I don’t know about y’all, but my skin has been drier than usual this year—especially my hands. No matter how much hand cream I slather on, it never seems to be enough, and my cuticles and nails are suffering the consequences. (Yes, my nail beds suck.) And even though this happens to some degree every winter, it seems to be worse than ever this year.
“Hands become more prone to dryness in the winter due to the lack of moisture in the air,” explains Dendy Engelman, MD, FACMS, FAAD, board-certified cosmetic dermatologist and Mohs surgeon at the Shafer Clinic in New York City. “When the temperature begins to drop, the air becomes drier and harsher, which in turn weakens the skin barrier and pulls moisture from vulnerable skin. This often leads to dry, flaking, cracked hands.” And thanks to all of the additional safety measures we’re taking during the ongoing COVID-19 pandemic, our hands are losing even more moisture than usual. From washing our hands more often to all that sanitizer, they need more TLC than ever.
Below, Engelman shares her tips to help combat all these factors for soft, hydrated hands 365 days a year.
First and foremost, actually use all those hand creams you stocked up on. “Applying moisturizer to your hands throughout the day, especially after washing, will not only help soothe dryness but also prevent it from occurring in the first place,” explains Engelman.
If hand cream just isn’t cutting it, consider a mask. “Overnight hand masks are a great way to treat dry hands,” says the derm. “You can do this at home by applying rich, more occlusive creams or ointments (look for ingredients like shea butter, hyaluronic acid and ceramides) then covering them with gloves or socks while you sleep.”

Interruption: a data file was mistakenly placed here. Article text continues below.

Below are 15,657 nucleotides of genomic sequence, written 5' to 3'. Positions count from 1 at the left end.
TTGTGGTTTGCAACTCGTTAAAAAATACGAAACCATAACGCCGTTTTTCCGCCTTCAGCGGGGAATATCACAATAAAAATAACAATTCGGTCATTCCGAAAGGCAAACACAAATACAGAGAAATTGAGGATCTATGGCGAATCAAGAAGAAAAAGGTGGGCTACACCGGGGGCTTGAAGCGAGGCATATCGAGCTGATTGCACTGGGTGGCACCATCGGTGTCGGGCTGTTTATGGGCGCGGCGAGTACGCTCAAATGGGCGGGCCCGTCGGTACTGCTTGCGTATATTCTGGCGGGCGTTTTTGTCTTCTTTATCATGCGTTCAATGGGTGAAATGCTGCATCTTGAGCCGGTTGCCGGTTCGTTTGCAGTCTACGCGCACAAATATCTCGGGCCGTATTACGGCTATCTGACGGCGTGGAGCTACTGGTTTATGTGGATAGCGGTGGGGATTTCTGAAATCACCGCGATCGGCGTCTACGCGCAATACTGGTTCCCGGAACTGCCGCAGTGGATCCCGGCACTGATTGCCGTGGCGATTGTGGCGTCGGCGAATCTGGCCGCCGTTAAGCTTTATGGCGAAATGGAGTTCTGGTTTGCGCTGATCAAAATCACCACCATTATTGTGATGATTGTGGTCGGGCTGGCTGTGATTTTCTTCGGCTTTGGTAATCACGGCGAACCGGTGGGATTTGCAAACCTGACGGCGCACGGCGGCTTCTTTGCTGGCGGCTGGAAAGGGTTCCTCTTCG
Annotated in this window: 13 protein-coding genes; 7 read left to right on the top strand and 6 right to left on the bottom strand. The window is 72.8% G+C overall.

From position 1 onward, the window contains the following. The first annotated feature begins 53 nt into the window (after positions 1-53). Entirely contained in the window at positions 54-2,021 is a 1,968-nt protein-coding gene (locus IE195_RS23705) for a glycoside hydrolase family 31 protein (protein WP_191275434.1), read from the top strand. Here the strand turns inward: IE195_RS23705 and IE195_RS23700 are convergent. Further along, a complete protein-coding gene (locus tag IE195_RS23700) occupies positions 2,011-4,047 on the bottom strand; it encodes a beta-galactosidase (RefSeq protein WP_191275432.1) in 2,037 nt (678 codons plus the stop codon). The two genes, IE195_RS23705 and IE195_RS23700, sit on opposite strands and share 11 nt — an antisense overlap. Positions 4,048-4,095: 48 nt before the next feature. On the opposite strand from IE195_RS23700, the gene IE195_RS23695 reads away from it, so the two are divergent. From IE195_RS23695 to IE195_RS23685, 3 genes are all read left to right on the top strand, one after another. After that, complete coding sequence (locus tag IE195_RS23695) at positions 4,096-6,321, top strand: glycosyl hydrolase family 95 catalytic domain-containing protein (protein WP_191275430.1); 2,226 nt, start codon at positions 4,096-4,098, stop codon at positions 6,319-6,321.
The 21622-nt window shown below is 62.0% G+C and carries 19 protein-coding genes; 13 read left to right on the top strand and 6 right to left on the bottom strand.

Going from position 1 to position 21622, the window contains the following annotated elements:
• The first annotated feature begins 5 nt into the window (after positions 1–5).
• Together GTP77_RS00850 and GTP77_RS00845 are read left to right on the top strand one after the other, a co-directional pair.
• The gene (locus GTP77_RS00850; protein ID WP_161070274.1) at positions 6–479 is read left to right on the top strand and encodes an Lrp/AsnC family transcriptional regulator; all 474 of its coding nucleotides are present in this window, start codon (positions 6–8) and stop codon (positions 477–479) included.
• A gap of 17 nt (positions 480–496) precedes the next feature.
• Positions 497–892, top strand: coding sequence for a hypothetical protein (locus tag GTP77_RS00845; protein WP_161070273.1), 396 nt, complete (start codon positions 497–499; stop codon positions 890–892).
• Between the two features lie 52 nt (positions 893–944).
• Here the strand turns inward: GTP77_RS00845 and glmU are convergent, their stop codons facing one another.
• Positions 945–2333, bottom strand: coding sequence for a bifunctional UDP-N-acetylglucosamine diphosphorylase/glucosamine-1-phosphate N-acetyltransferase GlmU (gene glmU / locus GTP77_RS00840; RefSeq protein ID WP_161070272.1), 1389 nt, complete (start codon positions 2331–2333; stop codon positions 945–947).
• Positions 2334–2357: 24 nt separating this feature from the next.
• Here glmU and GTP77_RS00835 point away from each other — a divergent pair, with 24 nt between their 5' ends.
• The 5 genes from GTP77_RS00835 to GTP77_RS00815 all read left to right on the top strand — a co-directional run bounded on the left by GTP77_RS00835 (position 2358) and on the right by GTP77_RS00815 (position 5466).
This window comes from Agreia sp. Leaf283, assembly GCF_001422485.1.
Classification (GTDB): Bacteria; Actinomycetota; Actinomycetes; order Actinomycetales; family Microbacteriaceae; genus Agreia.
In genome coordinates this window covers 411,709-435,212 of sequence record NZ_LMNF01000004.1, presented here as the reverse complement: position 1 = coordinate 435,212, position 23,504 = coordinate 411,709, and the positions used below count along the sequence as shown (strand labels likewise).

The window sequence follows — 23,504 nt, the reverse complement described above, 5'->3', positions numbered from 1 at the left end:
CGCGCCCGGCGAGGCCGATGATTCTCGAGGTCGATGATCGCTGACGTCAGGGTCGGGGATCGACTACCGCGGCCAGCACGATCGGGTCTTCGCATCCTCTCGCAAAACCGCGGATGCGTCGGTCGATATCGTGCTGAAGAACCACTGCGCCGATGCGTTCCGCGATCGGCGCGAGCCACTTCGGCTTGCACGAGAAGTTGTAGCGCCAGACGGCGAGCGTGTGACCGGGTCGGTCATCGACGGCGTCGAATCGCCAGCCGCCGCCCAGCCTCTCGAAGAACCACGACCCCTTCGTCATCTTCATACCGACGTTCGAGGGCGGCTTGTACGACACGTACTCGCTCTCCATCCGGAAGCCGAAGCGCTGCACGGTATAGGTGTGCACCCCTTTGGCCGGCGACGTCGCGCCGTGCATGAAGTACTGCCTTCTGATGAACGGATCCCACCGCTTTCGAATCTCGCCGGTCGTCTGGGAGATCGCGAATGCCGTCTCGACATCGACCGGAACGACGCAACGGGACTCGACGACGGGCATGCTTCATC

The dermatologist also recommends using a humidifier to control the moisture levels in your air. “During the winter months, the air is very dry both outside and inside your living spaces,” says Engelman. “Running a clean humidifier like the Canopy Humidifier improves the quality of your skin and makes your home a more comfortable place to be by adding moisture into the air and keeping your space at an optimal humidity level (40% to 60%).”
Depending on how cold it is where you live, you might not need a reminder, but just in case: “Because we are always using our hands, the skin of our hands is some of the most exposed on our whole bodies and, as a result, tends to suffer the most in winter,” says Engelman. “Washing your hands frequently can also strip your hands of their natural oils, worsening dryness. Gloves are a great way to mitigate damage.”
Like the skin on the rest of our bodies, our hands benefit from gentle exfoliation. Just be careful not to overdo it: If you get regular manicures, you might already be getting scrubbed down enough—so listen to your skin, and only exfoliate when you need to